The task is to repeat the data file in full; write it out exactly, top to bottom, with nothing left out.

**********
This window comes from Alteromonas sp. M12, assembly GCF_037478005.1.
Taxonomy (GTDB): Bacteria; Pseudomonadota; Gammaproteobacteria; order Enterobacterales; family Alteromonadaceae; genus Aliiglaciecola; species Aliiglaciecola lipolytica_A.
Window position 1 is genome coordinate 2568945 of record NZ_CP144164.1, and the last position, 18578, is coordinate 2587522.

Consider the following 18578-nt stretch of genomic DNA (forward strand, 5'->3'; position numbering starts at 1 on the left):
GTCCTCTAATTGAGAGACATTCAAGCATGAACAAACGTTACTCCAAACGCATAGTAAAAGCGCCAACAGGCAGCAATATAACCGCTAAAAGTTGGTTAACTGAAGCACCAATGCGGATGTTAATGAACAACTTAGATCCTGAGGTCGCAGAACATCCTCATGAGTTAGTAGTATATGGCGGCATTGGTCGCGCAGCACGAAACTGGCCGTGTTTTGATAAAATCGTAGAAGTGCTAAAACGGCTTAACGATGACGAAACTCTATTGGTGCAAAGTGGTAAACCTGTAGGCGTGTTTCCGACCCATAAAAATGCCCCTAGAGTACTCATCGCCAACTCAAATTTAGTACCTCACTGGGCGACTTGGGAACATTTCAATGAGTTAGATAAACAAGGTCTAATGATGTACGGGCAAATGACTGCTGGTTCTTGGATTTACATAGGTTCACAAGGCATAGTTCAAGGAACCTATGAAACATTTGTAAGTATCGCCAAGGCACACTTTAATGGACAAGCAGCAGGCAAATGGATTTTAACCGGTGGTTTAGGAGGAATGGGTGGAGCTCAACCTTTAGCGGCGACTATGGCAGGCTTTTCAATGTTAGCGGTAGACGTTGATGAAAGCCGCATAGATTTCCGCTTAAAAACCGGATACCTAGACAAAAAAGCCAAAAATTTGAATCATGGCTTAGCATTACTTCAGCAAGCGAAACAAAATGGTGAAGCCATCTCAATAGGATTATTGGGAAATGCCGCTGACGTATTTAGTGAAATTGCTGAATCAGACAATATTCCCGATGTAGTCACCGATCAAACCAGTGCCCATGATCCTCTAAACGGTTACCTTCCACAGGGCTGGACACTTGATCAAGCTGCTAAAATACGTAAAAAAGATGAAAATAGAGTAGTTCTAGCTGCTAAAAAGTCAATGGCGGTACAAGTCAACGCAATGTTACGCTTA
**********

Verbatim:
This window comes from Alteromonas sp. M12, assembly GCF_037478005.1.
Taxonomy (GTDB): Bacteria; Pseudomonadota; Gammaproteobacteria; order Enterobacterales; family Alteromonadaceae; genus Aliiglaciecola; species Aliiglaciecola lipolytica_A.
Window position 1 is genome coordinate 2568945 of record NZ_CP144164.1, and the last position, 18578, is coordinate 2587522.

Consider the following 18578-nt stretch of genomic DNA (forward strand, 5'->3'; position numbering starts at 1 on the left):
GTCCTCTAATTGAGAGACATTCAAGCATGAACAAACGTTACTCCAAACGCATAGTAAAAGCGCCAACAGGCAGCAATATAACCGCTAAAAGTTGGTTAACTGAAGCACCAATGCGGATGTTAATGAACAACTTAGATCCTGAGGTCGCAGAACATCCTCATGAGTTAGTAGTATATGGCGGCATTGGTCGCGCAGCACGAAACTGGCCGTGTTTTGATAAAATCGTAGAAGTGCTAAAACGGCTTAACGATGACGAAACTCTATTGGTGCAAAGTGGTAAACCTGTAGGCGTGTTTCCGACCCATAAAAATGCCCCTAGAGTACTCATCGCCAACTCAAATTTAGTACCTCACTGGGCGACTTGGGAACATTTCAATGAGTTAGATAAACAAGGTCTAATGATGTACGGGCAAATGACTGCTGGTTCTTGGATTTACATAGGTTCACAAGGCATAGTTCAAGGAACCTATGAAACATTTGTAAGTATCGCCAAGGCACACTTTAATGGACAAGCAGCAGGCAAATGGATTTTAACCGGTGGTTTAGGAGGAATGGGTGGAGCTCAACCTTTAGCGGCGACTATGGCAGGCTTTTCAATGTTAGCGGTAGACGTTGATGAAAGCCGCATAGATTTCCGCTTAAAAACCGGATACCTAGACAAAAAAGCCAAAAATTTGAATCATGGCTTAGCATTACTTCAGCAAGCGAAACAAAATGGTGAAGCCATCTCAATAGGATTATTGGGAAATGCCGCTGACGTATTTAGTGAAATTGCTGAATCAGACAATATTCCCGATGTAGTCACCGATCAAACCAGTGCCCATGATCCTCTAAACGGTTACCTTCCACAGGGCTGGACACTTGATCAAGCTGCTAAAATACGTAAAAAAGATGAAAATAGAGTAGTTCTAGCTGCTAAAAAGTCAATGGCGGTACAAGTCAACGCAATGTTACGCTTA